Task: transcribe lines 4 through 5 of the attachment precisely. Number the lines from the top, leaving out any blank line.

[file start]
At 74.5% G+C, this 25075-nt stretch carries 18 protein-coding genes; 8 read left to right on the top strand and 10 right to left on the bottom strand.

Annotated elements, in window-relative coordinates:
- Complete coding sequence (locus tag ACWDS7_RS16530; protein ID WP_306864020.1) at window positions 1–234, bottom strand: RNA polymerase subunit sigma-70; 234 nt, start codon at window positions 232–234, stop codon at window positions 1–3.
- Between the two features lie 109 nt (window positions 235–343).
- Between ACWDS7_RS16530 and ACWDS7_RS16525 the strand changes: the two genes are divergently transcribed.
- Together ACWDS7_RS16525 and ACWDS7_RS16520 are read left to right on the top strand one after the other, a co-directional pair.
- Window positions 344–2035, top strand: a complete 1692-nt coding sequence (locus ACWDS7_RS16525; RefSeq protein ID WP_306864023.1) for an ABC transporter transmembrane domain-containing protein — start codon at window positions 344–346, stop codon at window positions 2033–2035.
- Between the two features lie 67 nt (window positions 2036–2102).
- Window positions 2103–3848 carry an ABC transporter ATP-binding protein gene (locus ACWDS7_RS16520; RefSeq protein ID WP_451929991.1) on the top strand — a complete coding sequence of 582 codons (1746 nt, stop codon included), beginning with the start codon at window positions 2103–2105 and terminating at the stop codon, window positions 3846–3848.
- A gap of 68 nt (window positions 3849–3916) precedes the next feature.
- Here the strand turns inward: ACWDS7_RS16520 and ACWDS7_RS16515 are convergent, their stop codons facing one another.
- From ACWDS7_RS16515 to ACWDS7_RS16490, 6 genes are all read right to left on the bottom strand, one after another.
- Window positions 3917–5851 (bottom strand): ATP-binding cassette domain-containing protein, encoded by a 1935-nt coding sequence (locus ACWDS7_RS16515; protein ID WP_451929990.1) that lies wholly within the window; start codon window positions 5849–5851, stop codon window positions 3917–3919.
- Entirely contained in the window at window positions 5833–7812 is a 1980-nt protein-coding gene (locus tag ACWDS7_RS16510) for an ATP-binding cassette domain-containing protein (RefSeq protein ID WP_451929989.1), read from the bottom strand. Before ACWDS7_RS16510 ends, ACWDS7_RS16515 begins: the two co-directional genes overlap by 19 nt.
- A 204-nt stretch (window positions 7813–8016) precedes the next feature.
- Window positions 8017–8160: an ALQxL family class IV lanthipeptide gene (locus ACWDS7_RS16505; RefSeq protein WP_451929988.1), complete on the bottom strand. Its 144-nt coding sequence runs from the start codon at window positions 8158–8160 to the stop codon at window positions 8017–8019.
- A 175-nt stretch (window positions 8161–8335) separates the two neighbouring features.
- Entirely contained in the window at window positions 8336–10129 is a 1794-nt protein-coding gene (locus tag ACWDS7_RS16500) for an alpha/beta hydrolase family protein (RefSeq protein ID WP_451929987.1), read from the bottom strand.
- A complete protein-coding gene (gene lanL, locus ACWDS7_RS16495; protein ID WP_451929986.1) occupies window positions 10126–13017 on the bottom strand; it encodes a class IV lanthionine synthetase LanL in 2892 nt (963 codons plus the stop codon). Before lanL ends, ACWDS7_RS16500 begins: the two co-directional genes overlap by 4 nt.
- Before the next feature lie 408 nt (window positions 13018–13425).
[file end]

- Between the two features lie 109 nt (window positions 235–343).
- Between ACWDS7_RS16530 and ACWDS7_RS16525 the strand changes: the two genes are divergently transcribed.